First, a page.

Krotz's spring cured everything

Bradshaw
Nowadays you will find more brands and flavors of bottled water on supermarket shelves than brands of beer in the coolers. I'm not sure how or why bottled water became so ubiquitous, but I do know that it has a longer history than some might suspect.
C.W. Krotz, for whom the town is named, was one of the imaginative guys who saw its possibilities more than a century ago.
The Ohio native came to Louisiana about 1900 to do what he'd done before in the Midwest: Put together big land deals and make money off them. He headed south when he got wind of a huge tract of land in Avoyelles Parish that could be bought for a song, much of it full of valuable timber.
More than 100,000 acres were for sale for $2,000, but Krotz didn't have quite that much money. He was able to secure an option on the land that gave him 10 days to come up with the cash. The 10 days came and went and Krotz still didn't have the money he needed, so he took the sellers to court and tied up the land in litigation until he could afford to buy it.
Next he turned his attention to St. Landry Parish and about 20,000 wooded acres in the Atchafalaya Basin. This time he was able to buy the land without any shenanigans and set up a sawmill to cut the timber that was brought out of the Basin.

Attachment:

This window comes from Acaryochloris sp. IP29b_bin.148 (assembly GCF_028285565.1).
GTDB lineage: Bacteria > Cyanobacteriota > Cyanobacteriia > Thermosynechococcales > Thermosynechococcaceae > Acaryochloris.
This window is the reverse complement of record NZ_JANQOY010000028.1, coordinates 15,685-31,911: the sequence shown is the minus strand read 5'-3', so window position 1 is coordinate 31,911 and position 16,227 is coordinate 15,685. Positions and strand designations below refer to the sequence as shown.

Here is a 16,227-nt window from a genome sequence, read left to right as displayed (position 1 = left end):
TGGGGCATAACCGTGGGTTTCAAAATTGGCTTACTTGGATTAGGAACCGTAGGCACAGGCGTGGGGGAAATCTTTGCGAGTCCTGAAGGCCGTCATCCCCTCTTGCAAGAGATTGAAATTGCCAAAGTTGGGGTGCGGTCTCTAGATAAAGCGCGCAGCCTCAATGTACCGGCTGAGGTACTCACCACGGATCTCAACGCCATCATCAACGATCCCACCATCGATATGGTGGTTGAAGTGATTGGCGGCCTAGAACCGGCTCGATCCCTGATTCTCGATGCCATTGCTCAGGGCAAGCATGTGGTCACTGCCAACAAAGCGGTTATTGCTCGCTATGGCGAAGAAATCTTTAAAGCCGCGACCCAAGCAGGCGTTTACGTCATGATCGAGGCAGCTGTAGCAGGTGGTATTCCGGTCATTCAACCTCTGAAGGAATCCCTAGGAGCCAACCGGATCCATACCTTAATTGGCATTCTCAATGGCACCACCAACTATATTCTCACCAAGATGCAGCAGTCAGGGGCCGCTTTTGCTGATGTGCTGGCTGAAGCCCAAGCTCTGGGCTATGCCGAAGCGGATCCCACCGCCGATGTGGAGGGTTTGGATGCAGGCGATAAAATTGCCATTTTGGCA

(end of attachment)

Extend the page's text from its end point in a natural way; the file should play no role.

He put the mill on the bank of  the Atchafalaya River at a point where it had silted up enough to form a slight rise in the land. A small community grew up around the mill and he named the little town Latania, after a nearby bayou.
This was just about the time that oil fever struck Louisiana. A hugely successful well had been drilled at the Spindletop field in Beaumont and Louisiana speculators were bringing in gushers near Jennings and elsewhere in south Louisiana. 
Krotz got the fever when he was told that his little community might be sitting on top of an untapped pool of oil. It wasn't long before a primitive wooden rig was set up and drilling began on the bank of the Atchafalaya not far from the present railroad bridge in Krotz Springs.
When the well got down to 2,400 feet, it blew a gusher.
Of water, not oil. The drillers had tapped into a high-pressure artisan well. That well became the water supply for the little town growing nearby and became known as Krotz's spring.
In 1909, when a post office was set up in the community, authorities refused to use the name Latania, because there was already a place with that name. They chose Krotz Springs instead.
Undaunted by the fact that his oil well didn't pan out, Krotz began selling lots in the little town, advertising the glories of his spring. He promised that "the water from this spring ... will cure all kinds of Stomach, Kidney, and Bowel trouble and Indigestion." He guaranteed, "It will cure Rheumatism, will Dissolve and Remove Gall Stones and Gravel from the Bladder and is a Sure Cure for Malaria." And, if that wasn't enough, he said his well produced "The Finest Bathing Water in the country."
There's not any way to measure how many people the ads brought to Krotz Springs, but people from across the country believed his spiel and bought up all of this miracle water that he could bottle.
The artesian well quit flowing some years ago, but it makes one wonder how much money C.W. would have made if Krotz's Spring Water was on the shelves today. 
<hr /><em>You can contact Jim Bradshaw at jhbradshaw@bellsouth.net or P.O. Box 1121, Washington LA 70589.</em>
 

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